And while the blades on wind turbines are mechanical inertia, the turbines itself don’t directly connect to the grid.

They need a frequency converter between the turbine and the network, which prevents the kinetic energy of the blades’ rotating mass from providing inertia during periods of frequency change.

With lower levels of inertia, any imbalance between demand and supply will quickly change system frequency, making the grid more unstable.

What’s The Alternative To Fossil Fuel-Powered Inertia?

Instead of mechanical inertia, there’s the concept of synthetic inertia, which is linked to the fast-response inverters on solar panels. Synthetic inertia works by instantaneously increasing the output to counter any drop in frequency.

Some studies show that such inverter-based resources deliver faster frequency response than any fossil fuel-powered plant. For instance, one solar manufacturer – First Solar – claims its systems can ramp from 0 MW to maximum output in less than a second.

Demand side response mechanisms and battery storage are another growing source of synthetic inertia. However, it’s worth noting that batteries still take around half a second to respond, so synchronised plants providing instantaneous inertia is still a must to ensure grid security.

Other options include flywheels and synchronous condensers or capacitors with spinning shafts that either generate or absorb reactive power as needed to adjust the grid voltage.

Interestingly, one of the reasons why the 9 August blackout lasted for such a short period of time was the amount of battery storage that National Grid rapidly deployed to restore frequency to safe levels within four minutes.

Compare that to the 11 minutes it took in 2008, where without any grid-connected batteries, the grid only had the rotating mass from traditional power plants to get frequency back to normal.

These turbines take some time to get back up to speed, certainly compared to solar panels, which start generating electric at full capacity as soon as the clouds roll away.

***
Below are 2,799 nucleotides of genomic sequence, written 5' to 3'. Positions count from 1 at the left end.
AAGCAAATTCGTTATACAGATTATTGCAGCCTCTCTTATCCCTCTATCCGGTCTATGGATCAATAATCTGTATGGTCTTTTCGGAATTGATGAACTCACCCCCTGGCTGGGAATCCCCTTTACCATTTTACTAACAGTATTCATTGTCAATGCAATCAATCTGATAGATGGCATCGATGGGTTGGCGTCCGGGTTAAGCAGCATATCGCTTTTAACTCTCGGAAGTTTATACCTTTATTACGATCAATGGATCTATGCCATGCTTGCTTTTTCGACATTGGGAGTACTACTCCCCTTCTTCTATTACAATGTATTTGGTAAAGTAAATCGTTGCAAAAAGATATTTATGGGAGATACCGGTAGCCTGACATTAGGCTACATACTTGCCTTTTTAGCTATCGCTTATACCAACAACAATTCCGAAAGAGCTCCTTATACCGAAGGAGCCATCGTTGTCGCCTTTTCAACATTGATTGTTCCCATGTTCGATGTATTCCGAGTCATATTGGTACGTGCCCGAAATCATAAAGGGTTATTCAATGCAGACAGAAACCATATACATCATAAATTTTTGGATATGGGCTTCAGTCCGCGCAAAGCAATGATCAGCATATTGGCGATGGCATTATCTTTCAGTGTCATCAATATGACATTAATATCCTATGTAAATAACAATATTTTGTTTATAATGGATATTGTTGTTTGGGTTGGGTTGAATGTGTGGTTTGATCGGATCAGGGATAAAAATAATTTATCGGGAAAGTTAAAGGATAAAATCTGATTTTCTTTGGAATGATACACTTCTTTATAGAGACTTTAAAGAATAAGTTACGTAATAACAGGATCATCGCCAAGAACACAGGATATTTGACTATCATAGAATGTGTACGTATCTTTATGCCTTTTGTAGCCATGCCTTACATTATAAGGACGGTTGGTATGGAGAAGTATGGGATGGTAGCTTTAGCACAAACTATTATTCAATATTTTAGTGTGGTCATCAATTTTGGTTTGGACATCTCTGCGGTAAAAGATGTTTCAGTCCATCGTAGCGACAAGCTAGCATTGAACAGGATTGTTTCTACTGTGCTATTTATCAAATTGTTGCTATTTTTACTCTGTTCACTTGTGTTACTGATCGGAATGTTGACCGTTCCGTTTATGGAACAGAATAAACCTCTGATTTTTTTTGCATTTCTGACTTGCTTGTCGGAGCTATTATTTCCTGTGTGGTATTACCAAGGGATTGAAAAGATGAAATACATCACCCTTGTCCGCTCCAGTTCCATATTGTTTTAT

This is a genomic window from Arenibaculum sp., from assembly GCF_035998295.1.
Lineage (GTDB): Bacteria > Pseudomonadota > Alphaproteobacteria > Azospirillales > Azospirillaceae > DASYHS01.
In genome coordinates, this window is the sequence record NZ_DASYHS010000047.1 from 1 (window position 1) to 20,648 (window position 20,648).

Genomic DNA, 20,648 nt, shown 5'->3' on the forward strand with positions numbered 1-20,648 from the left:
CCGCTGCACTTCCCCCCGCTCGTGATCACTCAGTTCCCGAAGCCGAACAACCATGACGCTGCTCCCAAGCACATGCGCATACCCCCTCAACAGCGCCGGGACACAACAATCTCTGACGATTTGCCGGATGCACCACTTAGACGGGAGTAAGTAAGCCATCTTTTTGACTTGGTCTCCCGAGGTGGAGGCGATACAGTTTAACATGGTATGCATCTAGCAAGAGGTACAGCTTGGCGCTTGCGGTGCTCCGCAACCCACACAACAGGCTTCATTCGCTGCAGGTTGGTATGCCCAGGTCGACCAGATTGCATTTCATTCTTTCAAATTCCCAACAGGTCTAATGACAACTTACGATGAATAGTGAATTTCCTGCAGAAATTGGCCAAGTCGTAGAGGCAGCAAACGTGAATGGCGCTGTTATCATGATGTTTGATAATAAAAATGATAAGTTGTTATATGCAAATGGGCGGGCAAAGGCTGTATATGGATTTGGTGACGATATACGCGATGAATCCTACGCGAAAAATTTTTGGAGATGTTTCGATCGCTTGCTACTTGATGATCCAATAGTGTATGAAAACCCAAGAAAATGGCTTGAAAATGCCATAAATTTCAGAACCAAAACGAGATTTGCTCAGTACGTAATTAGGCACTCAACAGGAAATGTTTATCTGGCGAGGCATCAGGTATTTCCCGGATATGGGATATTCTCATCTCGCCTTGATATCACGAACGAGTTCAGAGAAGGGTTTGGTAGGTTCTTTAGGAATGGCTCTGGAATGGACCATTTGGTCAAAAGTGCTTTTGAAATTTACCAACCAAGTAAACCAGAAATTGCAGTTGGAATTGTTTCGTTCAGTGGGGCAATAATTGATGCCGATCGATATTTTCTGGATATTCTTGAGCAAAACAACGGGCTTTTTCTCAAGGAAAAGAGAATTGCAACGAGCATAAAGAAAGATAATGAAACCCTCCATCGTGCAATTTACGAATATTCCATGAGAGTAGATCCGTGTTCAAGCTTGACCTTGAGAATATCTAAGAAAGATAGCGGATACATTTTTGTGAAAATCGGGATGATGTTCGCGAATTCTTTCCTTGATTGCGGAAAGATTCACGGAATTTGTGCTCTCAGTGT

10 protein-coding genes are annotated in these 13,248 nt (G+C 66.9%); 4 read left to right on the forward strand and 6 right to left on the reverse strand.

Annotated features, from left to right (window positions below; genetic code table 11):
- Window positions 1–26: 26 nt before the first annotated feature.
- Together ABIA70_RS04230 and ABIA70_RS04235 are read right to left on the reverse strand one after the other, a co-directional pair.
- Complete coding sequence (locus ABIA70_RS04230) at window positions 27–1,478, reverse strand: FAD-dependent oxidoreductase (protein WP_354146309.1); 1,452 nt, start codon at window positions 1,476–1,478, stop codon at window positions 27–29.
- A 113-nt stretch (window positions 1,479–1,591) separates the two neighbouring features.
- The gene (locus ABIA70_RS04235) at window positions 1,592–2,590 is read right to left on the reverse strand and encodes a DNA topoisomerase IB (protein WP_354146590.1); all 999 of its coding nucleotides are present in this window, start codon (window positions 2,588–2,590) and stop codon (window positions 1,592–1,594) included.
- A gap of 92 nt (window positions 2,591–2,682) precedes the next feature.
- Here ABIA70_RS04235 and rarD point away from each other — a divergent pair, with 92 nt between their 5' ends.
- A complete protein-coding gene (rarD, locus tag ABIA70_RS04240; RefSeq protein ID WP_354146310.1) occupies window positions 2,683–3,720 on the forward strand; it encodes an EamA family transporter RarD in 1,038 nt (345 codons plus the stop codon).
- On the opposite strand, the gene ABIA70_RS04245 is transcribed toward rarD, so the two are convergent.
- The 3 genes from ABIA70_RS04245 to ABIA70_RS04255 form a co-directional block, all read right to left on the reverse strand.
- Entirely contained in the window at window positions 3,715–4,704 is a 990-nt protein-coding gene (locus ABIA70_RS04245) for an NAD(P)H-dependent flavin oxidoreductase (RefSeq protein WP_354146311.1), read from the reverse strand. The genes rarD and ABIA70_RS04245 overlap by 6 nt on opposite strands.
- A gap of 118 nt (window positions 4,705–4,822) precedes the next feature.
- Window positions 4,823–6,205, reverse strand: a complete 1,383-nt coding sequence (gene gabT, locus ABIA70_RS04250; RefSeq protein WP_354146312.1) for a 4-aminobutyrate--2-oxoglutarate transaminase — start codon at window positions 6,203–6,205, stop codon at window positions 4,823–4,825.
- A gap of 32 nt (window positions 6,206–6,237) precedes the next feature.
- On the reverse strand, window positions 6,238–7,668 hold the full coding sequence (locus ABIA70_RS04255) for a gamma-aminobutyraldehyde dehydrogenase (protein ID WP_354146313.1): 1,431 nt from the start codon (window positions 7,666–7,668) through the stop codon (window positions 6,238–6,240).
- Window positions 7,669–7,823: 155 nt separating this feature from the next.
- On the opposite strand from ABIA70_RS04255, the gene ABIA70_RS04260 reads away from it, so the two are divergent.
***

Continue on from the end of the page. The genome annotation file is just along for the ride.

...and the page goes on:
What Is National Grid Doing About Inertia?

In the immediate aftermath of the 9 August blackout, National Grid turned up domestic power generation and reduced imports, trading back imported electricity from the high voltage DC interconnectors.

The effect of this was the UK consumer paying for synchronous generation from non-renewable sources to provide the necessary inertia, with the actual power element being sold overseas.

Not great in terms of meeting zero-carbon targets, but as a short-term solution, a relatively cost-effective one.

A few months later, and the electricity system operator is now adopting what it calls a “world-first” approach to delivering inertia.

Towards the end of January 2020, it agreed contracts totalling £328 million over a six-year period with five organisations who will build new assets and modify their existing infrastructure so they can provide inertia without having to generate electricity.

In effect, these generators will draw energy from the grid to power their turbines and create inertia.

National Grid ESO estimates the five successful bidders – Drax, Rassau Grid Services, Statkraft, Triton and Uniper – will deliver 12.5 GVA seconds of inertia, the equivalent provided by five coal-fired power stations.

It also believes the approach will save customers £128 million across the six years and make significant progress towards the long-stated goal of a carbon-free electricity system by 2025.

“This approach is the first of its kind anywhere in the world and is a huge step forward in our ambition to be able to operate the GB electricity system carbon free by 2025.

“Our system is one of the most advanced in the world, both in terms of reliability and the levels of renewable power, and we’re really excited to be adding to that with this new approach to managing stability.

“These contracts are finding new ways to help balance the grid which are cheaper and greener, reducing emissions and saving consumers over £100 million.”

– Julian Leslie, Head of Networks for National Grid ESO